If you infringe on others’ copyrights, this could be even worse. Taking the copyrighted works of others, even inadvertently, could lead to a lawsuit that could end up costing you your business (or personal assets, if you don’t have a separate business entity!).

Look at the recent case involving the Blurred Lines song – more than $7 million in damages for copyright infringement. While not every case will reach those monetary levels, even a smaller amount of damages can cripple you financially.

What kind of things get copyright protection?

So, let’s start at the beginning: What can you copyright and how does it happen?

Any original work of authorship that is fixed in a tangible medium of expression is copyrightable. That was a mouthful of legal jargon, wasn’t it? Let’s break it down.

An “original work of authorship” is any work that is created with at least some spark of creativity. This means that a book, an essay, sheet music, dance choreography, a drawing and a computer program would qualify. It just has to be original to YOU, the author – copyright law allows for “independent creation” of similar things by two different authors, as long as there wasn’t access to the other similar work (more on that later).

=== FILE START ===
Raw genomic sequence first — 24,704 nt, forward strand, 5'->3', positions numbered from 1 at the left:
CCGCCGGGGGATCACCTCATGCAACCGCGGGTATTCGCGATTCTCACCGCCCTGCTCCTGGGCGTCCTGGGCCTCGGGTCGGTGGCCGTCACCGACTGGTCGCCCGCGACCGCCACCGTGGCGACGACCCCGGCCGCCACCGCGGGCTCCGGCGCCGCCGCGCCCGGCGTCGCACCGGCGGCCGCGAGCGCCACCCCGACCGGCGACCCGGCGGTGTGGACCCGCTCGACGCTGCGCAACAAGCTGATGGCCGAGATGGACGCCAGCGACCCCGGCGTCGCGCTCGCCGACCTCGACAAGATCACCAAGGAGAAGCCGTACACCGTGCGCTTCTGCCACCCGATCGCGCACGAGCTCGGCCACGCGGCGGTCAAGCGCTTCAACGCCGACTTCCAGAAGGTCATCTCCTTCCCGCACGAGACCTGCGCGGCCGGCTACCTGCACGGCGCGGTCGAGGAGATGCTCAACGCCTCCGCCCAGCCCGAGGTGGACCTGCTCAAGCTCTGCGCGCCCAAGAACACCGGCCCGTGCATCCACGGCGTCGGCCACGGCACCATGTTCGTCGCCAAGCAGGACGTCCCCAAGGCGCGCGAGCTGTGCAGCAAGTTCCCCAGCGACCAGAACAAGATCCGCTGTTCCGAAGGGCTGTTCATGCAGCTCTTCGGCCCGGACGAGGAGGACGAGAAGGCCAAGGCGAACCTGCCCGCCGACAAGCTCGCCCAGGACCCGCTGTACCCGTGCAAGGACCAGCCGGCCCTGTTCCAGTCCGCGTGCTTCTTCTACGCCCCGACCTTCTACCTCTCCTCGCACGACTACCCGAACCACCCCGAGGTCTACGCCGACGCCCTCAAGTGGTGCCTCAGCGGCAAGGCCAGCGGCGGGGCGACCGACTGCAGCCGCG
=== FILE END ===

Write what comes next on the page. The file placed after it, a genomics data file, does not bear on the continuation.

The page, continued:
Now, the thing that is created has to be more substantial than just a slogan or a book title – those things may be more eligible for trademark protection. However, the bar for something to have copyright protection is really, really low.

What about “fixed in a tangible medium of expression”? This just means that the copyrighted work can’t be in the “idea” stage – it has to have been written down, saved on a computer or recorded by a camera. SOMETHING tangible, more than just being inside your brain, usually qualifies.